[The GameDiscoverCo game discovery newsletter is written by ‘how people find your game’ expert & GameDiscoverCo founder Simon Carless, and is a regular look at how people discover and buy video games in the 2020s.]
As we saunter even closer to the ‘holiday season’, it’s time to return to the ol’ faithful GameDiscoverCo newsletter - to see what’s been geysering up in terms of game discovery and platform news.
And BTW, are you all having fun with your new ‘video game systems’? (I, too, have bought the latest advanced hardware. That’s what you’re all playing, right?) Anyhow, let’s get on with this edition of the newsletter:
Publisher pitching tips and percentages?
There’s a couple of notable articles/threads this week trying to get deeper into what publishers need or want from developers nowadays.
Firstly, Xsolla’s Justin Berenbaum has a GamesBeat guest post on pitching your game which I found full of useful and actionable information. It’s great to see another no-nonsense take on the basic information you need to pitch. (Some devs still have a temptation to make too many slides, often involving story synopses or concept art!)
I found it notable that Justin said this so pointedly: “Developers: Do not sign deals with “publishers or investors” when they are not committing money toward the development, marketing, or PR of your game. The promise of “Well, you finish your game and we’ll market it” in exchange for 50% of the revenue (or more) isn’t worth the paper it’s printed on!”
I largely agree with this, especially if publishers are offering no-advance cuts as high as 50%. (This is out of the ordinary - remember folks, Kellen Voyer’s recent survey gives you a good idea of the deals currently being signed, %-wise.)
IMO, deals with a lower cut to publisher (25-30%) and no advance can be fine - as long as they are employing staff to directly work on your game. And I’d like to throw in a caveat in the opposite direction. Beware publishers who put a $250k marketing spend in the publishing package that they recoup against the game’s net revenue, and then blow it all on poor-ROI advertising. (That happens too.)
Elsewhere in the piece, I nodded at Justin’s mea culpa on behalf of publishers as to why their ‘yay/nay’ publishing answers come sooo slowwwly: “There are many stakeholders in the decision-making process, and one dissenting voice may be the nail in the coffin for funding for your game. On top of that, getting timely feedback from every stakeholder is often an exercise in herding cats.”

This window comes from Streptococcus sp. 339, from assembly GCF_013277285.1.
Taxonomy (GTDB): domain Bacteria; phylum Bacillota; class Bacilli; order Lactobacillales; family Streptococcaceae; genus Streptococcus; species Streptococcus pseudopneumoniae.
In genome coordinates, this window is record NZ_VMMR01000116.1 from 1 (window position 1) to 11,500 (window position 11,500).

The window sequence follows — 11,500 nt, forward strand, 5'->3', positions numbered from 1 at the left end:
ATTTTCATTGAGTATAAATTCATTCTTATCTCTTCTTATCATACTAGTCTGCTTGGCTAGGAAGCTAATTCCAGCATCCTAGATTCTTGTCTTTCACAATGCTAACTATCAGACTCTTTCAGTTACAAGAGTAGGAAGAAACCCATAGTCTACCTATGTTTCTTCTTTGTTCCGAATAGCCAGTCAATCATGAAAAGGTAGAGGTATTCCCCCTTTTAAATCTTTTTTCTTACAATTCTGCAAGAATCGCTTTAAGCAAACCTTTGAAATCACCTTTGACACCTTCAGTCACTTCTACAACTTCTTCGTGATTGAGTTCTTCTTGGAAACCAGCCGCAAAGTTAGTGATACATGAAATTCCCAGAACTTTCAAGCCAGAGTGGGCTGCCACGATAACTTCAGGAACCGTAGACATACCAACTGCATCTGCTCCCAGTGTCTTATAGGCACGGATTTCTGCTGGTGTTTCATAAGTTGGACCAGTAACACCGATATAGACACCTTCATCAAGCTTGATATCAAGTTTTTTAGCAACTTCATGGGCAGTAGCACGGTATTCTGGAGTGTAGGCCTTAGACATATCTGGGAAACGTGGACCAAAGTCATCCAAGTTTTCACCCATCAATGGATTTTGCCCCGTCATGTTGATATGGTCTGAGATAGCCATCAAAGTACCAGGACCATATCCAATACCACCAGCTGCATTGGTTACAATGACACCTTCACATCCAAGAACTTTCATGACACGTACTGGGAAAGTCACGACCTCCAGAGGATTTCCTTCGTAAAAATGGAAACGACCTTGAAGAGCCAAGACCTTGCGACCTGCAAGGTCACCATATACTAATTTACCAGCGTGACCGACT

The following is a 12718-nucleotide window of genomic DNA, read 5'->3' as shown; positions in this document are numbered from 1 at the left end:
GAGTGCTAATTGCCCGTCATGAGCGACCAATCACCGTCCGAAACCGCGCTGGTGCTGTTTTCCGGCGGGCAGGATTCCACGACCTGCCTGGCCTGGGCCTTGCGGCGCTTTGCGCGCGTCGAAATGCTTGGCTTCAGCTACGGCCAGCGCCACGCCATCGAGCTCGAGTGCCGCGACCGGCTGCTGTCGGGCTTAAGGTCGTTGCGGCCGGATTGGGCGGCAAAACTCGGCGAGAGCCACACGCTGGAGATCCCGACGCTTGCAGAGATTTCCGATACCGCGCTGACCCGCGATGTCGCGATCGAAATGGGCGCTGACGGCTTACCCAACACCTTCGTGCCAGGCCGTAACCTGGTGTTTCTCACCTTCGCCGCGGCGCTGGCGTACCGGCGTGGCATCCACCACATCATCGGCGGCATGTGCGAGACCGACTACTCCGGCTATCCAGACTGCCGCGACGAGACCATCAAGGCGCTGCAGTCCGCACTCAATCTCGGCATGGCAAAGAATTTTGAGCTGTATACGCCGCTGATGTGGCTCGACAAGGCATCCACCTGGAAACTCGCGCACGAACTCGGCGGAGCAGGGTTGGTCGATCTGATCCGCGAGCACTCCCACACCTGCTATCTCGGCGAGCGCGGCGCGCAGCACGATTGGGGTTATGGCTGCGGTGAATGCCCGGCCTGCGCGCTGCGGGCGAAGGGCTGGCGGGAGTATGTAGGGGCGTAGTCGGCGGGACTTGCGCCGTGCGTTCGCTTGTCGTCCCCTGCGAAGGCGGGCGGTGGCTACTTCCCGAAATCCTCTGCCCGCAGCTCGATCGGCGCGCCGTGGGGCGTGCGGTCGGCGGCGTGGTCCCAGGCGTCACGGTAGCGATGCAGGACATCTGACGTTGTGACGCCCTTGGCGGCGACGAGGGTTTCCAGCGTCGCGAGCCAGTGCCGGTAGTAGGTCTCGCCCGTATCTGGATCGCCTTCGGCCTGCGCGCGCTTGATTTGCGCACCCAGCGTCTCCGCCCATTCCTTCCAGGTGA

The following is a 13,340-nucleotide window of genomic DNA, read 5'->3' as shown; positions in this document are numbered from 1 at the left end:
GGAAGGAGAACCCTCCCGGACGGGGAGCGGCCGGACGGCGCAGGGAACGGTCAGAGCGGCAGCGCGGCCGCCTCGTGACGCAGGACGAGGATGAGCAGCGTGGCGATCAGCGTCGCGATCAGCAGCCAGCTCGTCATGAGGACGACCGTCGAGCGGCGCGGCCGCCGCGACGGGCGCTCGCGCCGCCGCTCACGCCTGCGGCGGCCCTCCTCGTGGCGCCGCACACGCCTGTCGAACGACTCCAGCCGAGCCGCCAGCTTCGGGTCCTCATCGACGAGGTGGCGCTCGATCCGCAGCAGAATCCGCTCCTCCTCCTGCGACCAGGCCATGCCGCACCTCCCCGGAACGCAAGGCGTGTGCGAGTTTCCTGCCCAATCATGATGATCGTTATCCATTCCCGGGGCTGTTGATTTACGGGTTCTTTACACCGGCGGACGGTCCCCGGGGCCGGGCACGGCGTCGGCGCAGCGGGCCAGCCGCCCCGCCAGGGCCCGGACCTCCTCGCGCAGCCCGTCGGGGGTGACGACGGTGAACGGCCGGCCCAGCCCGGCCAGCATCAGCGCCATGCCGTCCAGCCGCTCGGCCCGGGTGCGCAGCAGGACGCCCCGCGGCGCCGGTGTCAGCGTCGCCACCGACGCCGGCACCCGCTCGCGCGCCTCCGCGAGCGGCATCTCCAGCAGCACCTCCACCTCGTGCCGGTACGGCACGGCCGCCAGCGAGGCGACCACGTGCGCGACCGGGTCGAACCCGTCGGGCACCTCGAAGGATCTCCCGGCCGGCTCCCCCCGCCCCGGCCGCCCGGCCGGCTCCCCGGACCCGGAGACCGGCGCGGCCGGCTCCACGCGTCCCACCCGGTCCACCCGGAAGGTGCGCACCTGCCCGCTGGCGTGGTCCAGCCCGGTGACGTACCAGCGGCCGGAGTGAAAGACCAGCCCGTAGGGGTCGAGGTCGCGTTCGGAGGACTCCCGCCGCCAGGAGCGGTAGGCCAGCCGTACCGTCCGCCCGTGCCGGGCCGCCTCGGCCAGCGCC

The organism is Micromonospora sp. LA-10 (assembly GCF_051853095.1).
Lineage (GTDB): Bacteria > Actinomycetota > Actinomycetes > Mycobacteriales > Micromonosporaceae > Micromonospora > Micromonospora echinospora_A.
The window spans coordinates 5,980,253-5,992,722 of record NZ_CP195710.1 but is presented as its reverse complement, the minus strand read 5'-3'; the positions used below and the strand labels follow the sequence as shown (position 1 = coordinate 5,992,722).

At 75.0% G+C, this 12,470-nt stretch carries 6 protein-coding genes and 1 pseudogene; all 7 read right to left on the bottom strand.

BTW, Justin’s article is the second in a series. Here’s the first, which includes the following interesting graph I hadn’t seen before (not sure exactly how it was extrapolated):
Cosmic genre/pitch graphs? It’s groovy, man!
Wanted to highlight a long/complex but interesting Twitter thread by Kyle Kukshtel (Cantata). Kyle has put together an interesting visualization around pitching your game to publishers, focusing on where certain genres fit (cost vs. complexity) for making prototypes.
Here’s one of his master graphs, which is absolutely not taken from a Scientology induction seminar (there’s no axis for Thetans, for starters!) or a radical conspiracy theory subReddit:
The graph’s focus is based around finding the ‘pitching sweet spot’ in terms of ‘% of uncompensated work done on the prototype’, vs. the ‘% of the game’s budget you’re asking for’.
Kyle notes: “The thesis of this chart is that, despite what publishers say, there IS an ideal time to pitch your game. However the developer really bears the blunt end of that decision.” It’s an innovative visualization approach to what is a fundamental dev problem if you want funding for your game - what genre, how much prototype?
His conclusion - which relates directly to the problem of prototype funding for game devs we talked about before: “The economics of this are F*CKED! It forces development to consolidate around the middle genres, and deviating outside of that means taking a bigger financial risk just to make something that you can effectively demo.”